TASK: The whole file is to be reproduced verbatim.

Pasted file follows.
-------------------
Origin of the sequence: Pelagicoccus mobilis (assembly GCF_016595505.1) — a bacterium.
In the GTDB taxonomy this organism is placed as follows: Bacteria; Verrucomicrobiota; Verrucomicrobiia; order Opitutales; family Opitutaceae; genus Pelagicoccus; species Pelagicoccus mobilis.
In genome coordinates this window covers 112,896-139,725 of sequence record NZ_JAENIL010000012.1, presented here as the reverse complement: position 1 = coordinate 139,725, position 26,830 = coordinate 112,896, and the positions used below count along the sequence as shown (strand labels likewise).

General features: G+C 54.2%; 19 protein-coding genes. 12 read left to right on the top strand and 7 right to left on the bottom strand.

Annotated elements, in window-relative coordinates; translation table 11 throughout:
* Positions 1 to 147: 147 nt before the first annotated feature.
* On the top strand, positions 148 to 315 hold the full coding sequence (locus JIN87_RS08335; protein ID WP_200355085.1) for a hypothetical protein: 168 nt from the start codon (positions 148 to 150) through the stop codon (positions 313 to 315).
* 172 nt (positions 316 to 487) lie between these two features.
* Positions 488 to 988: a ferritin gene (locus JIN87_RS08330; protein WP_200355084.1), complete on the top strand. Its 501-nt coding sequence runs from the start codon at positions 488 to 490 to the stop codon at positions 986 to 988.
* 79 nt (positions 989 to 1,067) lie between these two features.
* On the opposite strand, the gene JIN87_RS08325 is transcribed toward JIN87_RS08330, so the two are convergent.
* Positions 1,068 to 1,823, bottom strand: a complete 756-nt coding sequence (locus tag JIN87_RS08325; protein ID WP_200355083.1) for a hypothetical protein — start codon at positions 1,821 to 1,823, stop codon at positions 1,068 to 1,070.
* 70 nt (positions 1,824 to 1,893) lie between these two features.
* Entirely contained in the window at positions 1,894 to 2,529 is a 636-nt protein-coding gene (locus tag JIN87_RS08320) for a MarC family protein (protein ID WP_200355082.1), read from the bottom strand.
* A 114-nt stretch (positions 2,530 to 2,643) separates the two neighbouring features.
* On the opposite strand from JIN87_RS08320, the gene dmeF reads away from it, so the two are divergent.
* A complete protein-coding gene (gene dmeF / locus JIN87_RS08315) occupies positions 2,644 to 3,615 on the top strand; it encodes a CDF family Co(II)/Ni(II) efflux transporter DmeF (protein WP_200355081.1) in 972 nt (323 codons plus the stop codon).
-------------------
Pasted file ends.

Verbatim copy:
Origin of the sequence: Pelagicoccus mobilis (assembly GCF_016595505.1) — a bacterium.
In the GTDB taxonomy this organism is placed as follows: Bacteria; Verrucomicrobiota; Verrucomicrobiia; order Opitutales; family Opitutaceae; genus Pelagicoccus; species Pelagicoccus mobilis.
In genome coordinates this window covers 112,896-139,725 of sequence record NZ_JAENIL010000012.1, presented here as the reverse complement: position 1 = coordinate 139,725, position 26,830 = coordinate 112,896, and the positions used below count along the sequence as shown (strand labels likewise).

General features: G+C 54.2%; 19 protein-coding genes. 12 read left to right on the top strand and 7 right to left on the bottom strand.

Annotated elements, in window-relative coordinates; translation table 11 throughout:
* Positions 1 to 147: 147 nt before the first annotated feature.
* On the top strand, positions 148 to 315 hold the full coding sequence (locus JIN87_RS08335; protein ID WP_200355085.1) for a hypothetical protein: 168 nt from the start codon (positions 148 to 150) through the stop codon (positions 313 to 315).
* 172 nt (positions 316 to 487) lie between these two features.
* Positions 488 to 988: a ferritin gene (locus JIN87_RS08330; protein WP_200355084.1), complete on the top strand. Its 501-nt coding sequence runs from the start codon at positions 488 to 490 to the stop codon at positions 986 to 988.
* 79 nt (positions 989 to 1,067) lie between these two features.
* On the opposite strand, the gene JIN87_RS08325 is transcribed toward JIN87_RS08330, so the two are convergent.
* Positions 1,068 to 1,823, bottom strand: a complete 756-nt coding sequence (locus tag JIN87_RS08325; protein ID WP_200355083.1) for a hypothetical protein — start codon at positions 1,821 to 1,823, stop codon at positions 1,068 to 1,070.
* 70 nt (positions 1,824 to 1,893) lie between these two features.
* Entirely contained in the window at positions 1,894 to 2,529 is a 636-nt protein-coding gene (locus tag JIN87_RS08320) for a MarC family protein (protein ID WP_200355082.1), read from the bottom strand.
* A 114-nt stretch (positions 2,530 to 2,643) separates the two neighbouring features.
* On the opposite strand from JIN87_RS08320, the gene dmeF reads away from it, so the two are divergent.
* A complete protein-coding gene (gene dmeF / locus JIN87_RS08315) occupies positions 2,644 to 3,615 on the top strand; it encodes a CDF family Co(II)/Ni(II) efflux transporter DmeF (protein WP_200355081.1) in 972 nt (323 codons plus the stop codon).